As to why Kikkomans is now getting around to labeling their product as gluten-free...I think it's the same as Chex cereals: they always WERE gluten-free, but marketing shows that they want everyone to know it now.

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    Guest Annette

    Posted

    I am leary of this finding for many reasons. We must remember what is an average serving? Is it a teaspoon? A tablespoon? Many items are soaked in soy sauce and are likely to have more than a single serving. So let's say the PPM are 19 (just below the level considered gluten-free. And you have two or three servings in a single day..you would already have consumed 57 PPM just with the soy sauce labeled gluten free. I think it is easy for us to fall into that trap and believe that portions don't matter because it is "gluten-free". We need to be cautious of this.

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    Kikkoman has come out with a gluten-free version -- why would they feel it's necessary to do that if the regular version is virtually gluten-free?

    Probably pretty simple -- put "gluten-free" label on bottle and able to charge double...

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    I gave up my much loved Kikkoman when I was diagnosed. I went to La Choy, which is ok, but I prefer Kikkoman. I would still be very wary of the Kikkoman since I was warned off by a dietician early on...what does Kikkoman have to say??

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    Guest Mary Louise

    Posted

    There is a brand by the name of SanJ that has gluten-free soy sauce and various other sauces. They are labeled gluten free.

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    We prefer to start with no-wheat at all in ptoducts we consume due to high sensitivity in 3/4 of our household members (no grain vinegars or alcohol). I was looking forward to seeing a comparison of many soy sauces..not just one. Although we pay extra for gluten-free tamari sauces, I've always noticed LaChoy does not list wheat in the ingredients. Very affordable option, I was hoping to see lab data on LaChoy.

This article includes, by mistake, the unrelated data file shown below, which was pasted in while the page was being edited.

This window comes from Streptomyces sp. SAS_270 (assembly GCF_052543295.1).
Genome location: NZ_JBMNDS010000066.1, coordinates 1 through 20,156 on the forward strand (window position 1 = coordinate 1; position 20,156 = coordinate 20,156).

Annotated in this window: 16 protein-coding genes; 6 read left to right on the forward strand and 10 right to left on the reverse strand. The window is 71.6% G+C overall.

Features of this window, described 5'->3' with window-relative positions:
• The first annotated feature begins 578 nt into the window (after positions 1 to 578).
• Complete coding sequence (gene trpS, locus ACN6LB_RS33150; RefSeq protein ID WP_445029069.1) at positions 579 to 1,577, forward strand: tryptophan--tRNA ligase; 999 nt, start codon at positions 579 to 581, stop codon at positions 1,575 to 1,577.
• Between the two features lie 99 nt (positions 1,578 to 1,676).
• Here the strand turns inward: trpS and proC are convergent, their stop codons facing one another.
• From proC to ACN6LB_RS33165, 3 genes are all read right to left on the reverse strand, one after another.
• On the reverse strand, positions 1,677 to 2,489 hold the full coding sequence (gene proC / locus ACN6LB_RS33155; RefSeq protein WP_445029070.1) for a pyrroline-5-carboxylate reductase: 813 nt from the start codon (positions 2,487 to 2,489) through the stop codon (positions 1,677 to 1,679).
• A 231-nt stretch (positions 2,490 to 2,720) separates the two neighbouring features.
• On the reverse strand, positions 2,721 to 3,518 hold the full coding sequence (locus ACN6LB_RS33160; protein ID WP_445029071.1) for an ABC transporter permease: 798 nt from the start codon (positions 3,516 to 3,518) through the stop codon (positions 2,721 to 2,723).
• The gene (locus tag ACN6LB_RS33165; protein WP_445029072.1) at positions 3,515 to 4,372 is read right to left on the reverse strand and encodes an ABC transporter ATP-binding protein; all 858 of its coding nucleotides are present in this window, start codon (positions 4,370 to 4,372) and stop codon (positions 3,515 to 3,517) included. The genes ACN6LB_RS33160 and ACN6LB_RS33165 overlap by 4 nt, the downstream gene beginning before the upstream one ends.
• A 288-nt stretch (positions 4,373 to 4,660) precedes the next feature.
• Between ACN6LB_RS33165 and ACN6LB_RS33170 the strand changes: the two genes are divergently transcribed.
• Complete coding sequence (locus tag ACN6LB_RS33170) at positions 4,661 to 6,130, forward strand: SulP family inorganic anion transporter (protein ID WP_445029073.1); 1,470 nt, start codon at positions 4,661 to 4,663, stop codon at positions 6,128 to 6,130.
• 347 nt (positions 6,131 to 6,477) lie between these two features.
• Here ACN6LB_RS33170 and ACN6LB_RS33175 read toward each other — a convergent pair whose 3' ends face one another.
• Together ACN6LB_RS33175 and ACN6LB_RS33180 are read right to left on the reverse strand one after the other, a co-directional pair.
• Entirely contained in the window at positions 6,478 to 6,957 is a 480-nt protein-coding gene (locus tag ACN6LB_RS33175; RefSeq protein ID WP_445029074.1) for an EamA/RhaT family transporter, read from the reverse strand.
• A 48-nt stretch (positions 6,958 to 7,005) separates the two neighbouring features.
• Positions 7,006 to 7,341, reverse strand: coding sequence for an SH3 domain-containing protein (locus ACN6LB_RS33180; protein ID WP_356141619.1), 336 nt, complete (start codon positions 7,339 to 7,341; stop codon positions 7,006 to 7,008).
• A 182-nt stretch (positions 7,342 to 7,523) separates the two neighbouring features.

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    I am thrilled!! No soy sauce compares to Kikkoman! Their gluten-free is good but not the same. I choose to "believe" the research because I WANT to be able to eat it!

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    Guest Jared M.

    Posted

    Kikkoman has come out with a gluten-free version -- why would they feel it's necessary to do that if the regular version is virtually gluten-free?

    Roberta,

     

    That's probably because they are not able to market the regular one as gluten free in the U.S. The FDA currently does not recognize <20ppm as gluten free. You cannot slap a gluten free icon on the label if you used wheat in the manufacturing process.

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    Guest GlutenFreePDX